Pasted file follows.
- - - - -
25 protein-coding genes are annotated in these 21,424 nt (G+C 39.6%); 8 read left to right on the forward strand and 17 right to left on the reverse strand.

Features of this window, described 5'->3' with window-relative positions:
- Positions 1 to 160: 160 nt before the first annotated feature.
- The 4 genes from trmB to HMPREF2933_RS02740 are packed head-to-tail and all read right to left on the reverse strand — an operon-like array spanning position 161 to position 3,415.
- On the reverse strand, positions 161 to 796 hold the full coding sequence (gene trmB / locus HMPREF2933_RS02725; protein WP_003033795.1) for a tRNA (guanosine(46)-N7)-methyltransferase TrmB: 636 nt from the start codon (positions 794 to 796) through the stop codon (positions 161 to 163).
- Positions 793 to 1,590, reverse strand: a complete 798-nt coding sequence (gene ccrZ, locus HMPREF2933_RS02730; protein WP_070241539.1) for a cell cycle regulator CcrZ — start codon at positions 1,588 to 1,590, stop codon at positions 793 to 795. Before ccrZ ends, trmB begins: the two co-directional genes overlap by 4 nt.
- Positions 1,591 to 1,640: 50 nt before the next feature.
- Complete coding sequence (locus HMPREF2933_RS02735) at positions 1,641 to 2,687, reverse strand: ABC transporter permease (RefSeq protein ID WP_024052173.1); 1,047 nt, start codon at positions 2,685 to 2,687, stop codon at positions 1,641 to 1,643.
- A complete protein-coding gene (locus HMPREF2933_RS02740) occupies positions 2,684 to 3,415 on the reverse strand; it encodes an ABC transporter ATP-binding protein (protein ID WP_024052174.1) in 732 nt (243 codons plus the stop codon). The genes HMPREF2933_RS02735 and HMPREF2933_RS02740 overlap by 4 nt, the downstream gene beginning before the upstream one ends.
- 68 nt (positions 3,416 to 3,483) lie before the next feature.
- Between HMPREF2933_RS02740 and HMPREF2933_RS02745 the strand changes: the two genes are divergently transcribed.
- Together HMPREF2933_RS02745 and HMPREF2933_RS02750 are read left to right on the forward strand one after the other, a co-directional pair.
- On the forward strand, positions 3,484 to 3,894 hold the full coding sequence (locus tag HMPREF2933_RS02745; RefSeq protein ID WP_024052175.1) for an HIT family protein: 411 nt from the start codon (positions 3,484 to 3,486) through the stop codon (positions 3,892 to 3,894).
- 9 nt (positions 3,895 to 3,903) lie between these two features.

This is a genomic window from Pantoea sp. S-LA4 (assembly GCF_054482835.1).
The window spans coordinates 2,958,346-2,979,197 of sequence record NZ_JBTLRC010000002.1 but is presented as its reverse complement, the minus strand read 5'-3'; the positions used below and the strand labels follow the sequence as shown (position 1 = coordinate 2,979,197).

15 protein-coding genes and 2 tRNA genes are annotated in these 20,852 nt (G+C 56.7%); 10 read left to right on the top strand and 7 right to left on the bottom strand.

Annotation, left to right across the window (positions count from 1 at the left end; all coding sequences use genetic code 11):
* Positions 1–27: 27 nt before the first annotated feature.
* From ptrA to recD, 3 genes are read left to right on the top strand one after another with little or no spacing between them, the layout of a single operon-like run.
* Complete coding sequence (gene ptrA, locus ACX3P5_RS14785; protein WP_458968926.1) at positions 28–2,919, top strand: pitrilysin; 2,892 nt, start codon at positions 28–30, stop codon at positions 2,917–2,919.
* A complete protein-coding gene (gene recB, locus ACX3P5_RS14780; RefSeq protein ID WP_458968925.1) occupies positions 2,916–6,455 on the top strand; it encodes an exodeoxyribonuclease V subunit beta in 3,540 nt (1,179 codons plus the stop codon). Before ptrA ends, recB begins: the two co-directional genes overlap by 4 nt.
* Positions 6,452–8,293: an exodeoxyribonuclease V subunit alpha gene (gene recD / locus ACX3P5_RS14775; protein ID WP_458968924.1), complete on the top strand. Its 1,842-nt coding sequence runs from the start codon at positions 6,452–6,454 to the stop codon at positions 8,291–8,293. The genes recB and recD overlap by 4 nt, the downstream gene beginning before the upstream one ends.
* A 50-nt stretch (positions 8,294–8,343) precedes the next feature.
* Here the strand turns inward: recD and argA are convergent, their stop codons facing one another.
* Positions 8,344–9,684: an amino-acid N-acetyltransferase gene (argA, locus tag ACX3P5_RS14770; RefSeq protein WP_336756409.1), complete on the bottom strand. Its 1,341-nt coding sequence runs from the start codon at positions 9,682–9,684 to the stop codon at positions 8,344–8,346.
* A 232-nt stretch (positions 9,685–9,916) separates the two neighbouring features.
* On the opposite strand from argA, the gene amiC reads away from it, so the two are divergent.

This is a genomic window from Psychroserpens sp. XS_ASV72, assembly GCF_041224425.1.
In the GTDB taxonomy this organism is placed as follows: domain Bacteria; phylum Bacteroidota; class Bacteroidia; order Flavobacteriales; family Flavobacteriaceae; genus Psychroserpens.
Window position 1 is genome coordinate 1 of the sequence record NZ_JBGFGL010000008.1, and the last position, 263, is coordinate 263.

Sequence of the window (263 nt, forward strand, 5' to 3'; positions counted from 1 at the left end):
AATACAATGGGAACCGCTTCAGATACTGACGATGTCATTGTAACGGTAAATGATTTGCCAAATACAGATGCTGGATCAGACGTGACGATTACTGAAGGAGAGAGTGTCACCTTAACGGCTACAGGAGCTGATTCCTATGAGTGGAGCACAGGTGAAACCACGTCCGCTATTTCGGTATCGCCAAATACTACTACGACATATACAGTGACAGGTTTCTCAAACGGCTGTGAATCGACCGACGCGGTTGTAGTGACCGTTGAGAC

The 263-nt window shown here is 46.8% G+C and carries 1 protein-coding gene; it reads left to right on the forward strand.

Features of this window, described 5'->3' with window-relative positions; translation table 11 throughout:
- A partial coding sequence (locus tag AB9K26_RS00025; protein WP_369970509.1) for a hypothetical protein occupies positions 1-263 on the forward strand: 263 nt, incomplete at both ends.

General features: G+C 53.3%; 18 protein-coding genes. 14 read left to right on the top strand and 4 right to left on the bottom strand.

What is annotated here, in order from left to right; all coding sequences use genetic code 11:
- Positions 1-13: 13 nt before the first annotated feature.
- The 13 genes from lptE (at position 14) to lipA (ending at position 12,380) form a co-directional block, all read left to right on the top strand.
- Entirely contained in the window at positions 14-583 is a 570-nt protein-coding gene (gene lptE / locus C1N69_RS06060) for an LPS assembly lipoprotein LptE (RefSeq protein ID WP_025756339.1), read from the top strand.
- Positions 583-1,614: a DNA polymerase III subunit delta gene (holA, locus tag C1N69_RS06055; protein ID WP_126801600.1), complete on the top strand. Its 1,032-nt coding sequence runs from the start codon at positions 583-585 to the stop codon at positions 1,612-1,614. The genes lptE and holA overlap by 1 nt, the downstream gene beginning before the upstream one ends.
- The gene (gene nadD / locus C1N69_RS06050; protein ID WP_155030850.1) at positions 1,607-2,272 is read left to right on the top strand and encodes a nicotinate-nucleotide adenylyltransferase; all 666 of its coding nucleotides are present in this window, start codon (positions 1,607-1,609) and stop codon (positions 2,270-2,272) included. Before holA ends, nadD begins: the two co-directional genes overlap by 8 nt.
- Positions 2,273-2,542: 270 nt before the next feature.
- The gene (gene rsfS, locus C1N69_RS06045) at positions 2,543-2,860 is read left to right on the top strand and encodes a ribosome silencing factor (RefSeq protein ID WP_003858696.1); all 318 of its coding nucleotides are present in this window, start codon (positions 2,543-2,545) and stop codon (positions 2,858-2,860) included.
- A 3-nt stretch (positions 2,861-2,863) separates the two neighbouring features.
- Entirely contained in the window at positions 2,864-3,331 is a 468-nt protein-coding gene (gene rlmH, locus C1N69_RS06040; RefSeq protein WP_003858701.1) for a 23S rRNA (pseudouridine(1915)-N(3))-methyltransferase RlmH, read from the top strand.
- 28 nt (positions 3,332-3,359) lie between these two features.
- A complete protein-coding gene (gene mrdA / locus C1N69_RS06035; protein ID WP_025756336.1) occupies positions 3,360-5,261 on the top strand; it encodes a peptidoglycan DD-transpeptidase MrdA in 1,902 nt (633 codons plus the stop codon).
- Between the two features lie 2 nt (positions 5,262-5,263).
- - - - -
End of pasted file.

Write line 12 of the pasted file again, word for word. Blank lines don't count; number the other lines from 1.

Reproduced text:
- Together HMPREF2933_RS02745 and HMPREF2933_RS02750 are read left to right on the forward strand one after the other, a co-directional pair.